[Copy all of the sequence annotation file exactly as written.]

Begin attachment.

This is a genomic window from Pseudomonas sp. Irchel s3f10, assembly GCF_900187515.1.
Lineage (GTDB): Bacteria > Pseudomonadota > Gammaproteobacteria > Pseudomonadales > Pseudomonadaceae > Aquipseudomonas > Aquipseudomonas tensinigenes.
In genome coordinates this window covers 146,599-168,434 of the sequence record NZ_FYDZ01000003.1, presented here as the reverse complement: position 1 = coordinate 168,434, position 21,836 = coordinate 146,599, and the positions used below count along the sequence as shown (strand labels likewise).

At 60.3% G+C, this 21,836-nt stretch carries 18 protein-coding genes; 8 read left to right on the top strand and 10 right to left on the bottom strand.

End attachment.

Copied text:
This is a genomic window from Pseudomonas sp. Irchel s3f10, assembly GCF_900187515.1.
Lineage (GTDB): Bacteria > Pseudomonadota > Gammaproteobacteria > Pseudomonadales > Pseudomonadaceae > Aquipseudomonas > Aquipseudomonas tensinigenes.
In genome coordinates this window covers 146,599-168,434 of the sequence record NZ_FYDZ01000003.1, presented here as the reverse complement: position 1 = coordinate 168,434, position 21,836 = coordinate 146,599, and the positions used below count along the sequence as shown (strand labels likewise).

At 60.3% G+C, this 21,836-nt stretch carries 18 protein-coding genes; 8 read left to right on the top strand and 10 right to left on the bottom strand.